610. D. H. Robertson to Harrod , 3 January  [a]
[Replies to 607 ]
Trinity [College, Cambridge]
3 January  
My dear Roy,
I have spent so much time on your book this week that I have had to put your letter aside. (My review should appear in the Canadian Journal of Economics for Feb.  I find it better not to fall into discussion of such things till published! If I do you wrong, the Journal will, I'm sure, be delighted to receive a rejoinder from you!).
It is awfully good of you to suggest a week-end. But it is made practically impossible next term by 10.00 Monday lecture. What about you coming here instead? It would be a great pleasure if you would. But preferably in Feb.  Do if you can. Failing that we must try to arrange a meeting next vac.
On the points of your letter.
(1) No, I'm not converted. DP does not vanish any more than DF does,--in the limit they both become thick lines. (If my point is wrong, the whole apparatus is a nonsense one,--discussion of "output as a whole" becomes impossible.)
(2) I don't accept the difference between intended and unintended investment as a sufficient way out of the difficulties of the s[tatic]. t[heory]. The Swedish difference between i[ntended]. and u[nintended]. savings is much more to the point. The "normal multiplier" is a snare and a delusion as soon as we begin to analyse change! (But this, I realise, raises large issues, which it's no use trying to carry further by correspondence. I cannot breathe in your claustrophobic world!).
(2b) A large matter, requiring further consideration. But I have a hunch that you are too logical!
(2c) Again a large matter of a different kind. As regards myself, in point of fact most of my published writings have been directed to pointing out deep-seated lacks of harmony in the system. But I expect I have rather a large element of cussedness in me, which makes me always react against the case which I feel to be overstated at the moment. (Looking up my Macmillan Ctee evidence the other day, I was rather amused to find JMK hammering away that the high rate of interest was due to the high demand for loanable funds by foreigners, and myself, in a desperate muddle, trying to instruct him in the elements of the theory of liquidity preference! See qq 4834, 4841.  )
As regards the educational problem, (i) I suspect that I differ from you--though not so much as Hubert does!--as to how big a part pure theory, whether static or dynamic, should play in economic education. (ii) No doubt we are all rather parochial about Marshall,--but I do think it's a great advantage, not the reverse, of his treatment that he does bring in growth & doesn't exclude it for the sake of getting a formally water-tight system like the Continentals,--I should be very sorry to go back on that. (iii) In my case your prescription would not meet my difficulty here,--which is precisely that these enormously difficult dynamic problems are being taught about as if they were all settled,--a new orthodoxy is being substituted for the old.
This doesn't mean that I disagree that the pincers of economic thought ought to be trying to make the theory of growth more systematic,--I think we can agree about that,--& I look to you for further big contributions!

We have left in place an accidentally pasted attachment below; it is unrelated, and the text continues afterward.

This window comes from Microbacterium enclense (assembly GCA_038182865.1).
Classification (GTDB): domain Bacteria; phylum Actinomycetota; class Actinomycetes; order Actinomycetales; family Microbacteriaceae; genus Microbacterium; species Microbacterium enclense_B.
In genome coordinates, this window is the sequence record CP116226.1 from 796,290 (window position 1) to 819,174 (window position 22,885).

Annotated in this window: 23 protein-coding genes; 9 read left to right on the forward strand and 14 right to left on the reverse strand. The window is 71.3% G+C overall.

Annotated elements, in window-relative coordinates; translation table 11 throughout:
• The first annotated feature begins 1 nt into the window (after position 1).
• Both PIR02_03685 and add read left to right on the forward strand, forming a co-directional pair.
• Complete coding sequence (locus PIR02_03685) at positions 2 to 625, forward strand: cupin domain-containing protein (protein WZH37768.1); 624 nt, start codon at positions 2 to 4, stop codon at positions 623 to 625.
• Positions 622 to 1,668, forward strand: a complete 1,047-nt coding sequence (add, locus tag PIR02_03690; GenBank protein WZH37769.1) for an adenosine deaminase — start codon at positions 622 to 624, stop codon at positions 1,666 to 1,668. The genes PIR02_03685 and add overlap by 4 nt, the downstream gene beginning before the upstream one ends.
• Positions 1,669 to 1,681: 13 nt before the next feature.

(3) No, surely you have misunderstood. ACP does not deny that the a[cceleration]. p[rinciple]. is a true cause of fluctuation,--he simply offers it as an argument against those who hold that fluctuations in the capital industries are larger than in the consumption industries, \ the causal origin of fluctuations is to be sought in the former. His view is \ quite compatible with yours, though of course it doesn't imply yours.
But I withdraw altogether my impertinent query, for which there was no call, & which was prompted by local considerations in which you have no concern.
I enclose 3 scraps; (1) my Harvard sermon, which please return some time, as it's my only copy;  (2) a 1933 product, which was so hurried that you may never have seen it, & which will show you that sometimes at least I have "unorthodox" moods!  (3) a copy of some notes on JMK's notes on my notes on his book. Sections I & II [b] will not be fully intelligible without what has gone before, but I think III and the add[itional]. Note will.  Forgive my bothering you with all this,--but as I don't write books any more, I hope I may be forgiven for taking up a little of my colleagues' time in other ways!
Do come & stay.
2. Robertson, "The Trade Cycle. By R. F. Harrod", (1937).
3. Harrod visited Robertson in Cambridge from 12 to 15 February: see letter 625 and note 1 to letter 630 .
4. Committee on Finance and Industry, Minutes of Evidence, vol. 1, London: H.M. Stationery Office, 1931, pp. 334-35. Robertson referred to his replies in "Alternative Theories of the Rate of Interest" (Economic Journal, September 1937, p. 433n) and later quoted the relevant passage in his Essays in Monetary Theory (New York and Toronto: Staples Press; London: King, 1940), p. 24n:
5. D. H. Robertson, "The State and Economic Fluctuations", in Authority and the Individual, Cambridge: Harvard University Press, 1937, pp. 37-47, reprinted in Essays in Monetary Theory as "The Snake and the Worm"; this was not found among Harrod's papers.
6. The attachment was not found among Harrod's papers. Reference, however, is to Robertson's untitled contribution to Der Stand und die nächstre Zukunft der Konjuncturforschung. Festschrift für Arthur Spiethoff, München: Duncker & Humblot, 1933, pp. 238-42 (reprinted as "The Future of Trade-Cycle Theory" in Robertson, Essays in Monetary Theory, London: Staples Press, 1940).
7. Refers to Keynes's letter to Robertson of 13 December 1936, published in Keynes's Collected Writings, vol. XIV, pp. 89-95, and to Robertson's additional note (ibid., pp. 99-100).
- a. ALI, two pages on one leaf, in HP IV-990-1069d/47.
b. Continued in the margin and at the top of page 1.
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